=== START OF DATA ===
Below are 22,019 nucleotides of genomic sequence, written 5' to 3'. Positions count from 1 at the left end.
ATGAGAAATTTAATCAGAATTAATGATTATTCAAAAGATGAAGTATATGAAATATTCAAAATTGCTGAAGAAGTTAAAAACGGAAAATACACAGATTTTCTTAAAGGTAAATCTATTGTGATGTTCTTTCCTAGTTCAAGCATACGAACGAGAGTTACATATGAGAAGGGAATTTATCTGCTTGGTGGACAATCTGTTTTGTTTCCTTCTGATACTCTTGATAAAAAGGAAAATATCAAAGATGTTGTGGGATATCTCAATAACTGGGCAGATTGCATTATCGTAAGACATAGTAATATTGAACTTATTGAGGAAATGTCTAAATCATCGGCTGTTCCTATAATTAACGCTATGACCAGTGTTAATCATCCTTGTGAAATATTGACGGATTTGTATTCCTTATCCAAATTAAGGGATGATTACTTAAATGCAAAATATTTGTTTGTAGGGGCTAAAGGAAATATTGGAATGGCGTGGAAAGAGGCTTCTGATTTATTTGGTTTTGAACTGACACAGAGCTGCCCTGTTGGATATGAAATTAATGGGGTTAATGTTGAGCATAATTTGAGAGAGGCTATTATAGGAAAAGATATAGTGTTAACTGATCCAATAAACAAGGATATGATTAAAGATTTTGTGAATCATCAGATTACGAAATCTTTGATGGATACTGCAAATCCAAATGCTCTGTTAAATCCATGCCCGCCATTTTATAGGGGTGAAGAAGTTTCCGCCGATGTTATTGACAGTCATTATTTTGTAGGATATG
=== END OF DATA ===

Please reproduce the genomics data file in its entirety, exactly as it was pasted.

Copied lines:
Below are 22,019 nucleotides of genomic sequence, written 5' to 3'. Positions count from 1 at the left end.
ATGAGAAATTTAATCAGAATTAATGATTATTCAAAAGATGAAGTATATGAAATATTCAAAATTGCTGAAGAAGTTAAAAACGGAAAATACACAGATTTTCTTAAAGGTAAATCTATTGTGATGTTCTTTCCTAGTTCAAGCATACGAACGAGAGTTACATATGAGAAGGGAATTTATCTGCTTGGTGGACAATCTGTTTTGTTTCCTTCTGATACTCTTGATAAAAAGGAAAATATCAAAGATGTTGTGGGATATCTCAATAACTGGGCAGATTGCATTATCGTAAGACATAGTAATATTGAACTTATTGAGGAAATGTCTAAATCATCGGCTGTTCCTATAATTAACGCTATGACCAGTGTTAATCATCCTTGTGAAATATTGACGGATTTGTATTCCTTATCCAAATTAAGGGATGATTACTTAAATGCAAAATATTTGTTTGTAGGGGCTAAAGGAAATATTGGAATGGCGTGGAAAGAGGCTTCTGATTTATTTGGTTTTGAACTGACACAGAGCTGCCCTGTTGGATATGAAATTAATGGGGTTAATGTTGAGCATAATTTGAGAGAGGCTATTATAGGAAAAGATATAGTGTTAACTGATCCAATAAACAAGGATATGATTAAAGATTTTGTGAATCATCAGATTACGAAATCTTTGATGGATACTGCAAATCCAAATGCTCTGTTAAATCCATGCCCGCCATTTTATAGGGGTGAAGAAGTTTCCGCCGATGTTATTGACAGTCATTATTTTGTAGGATATG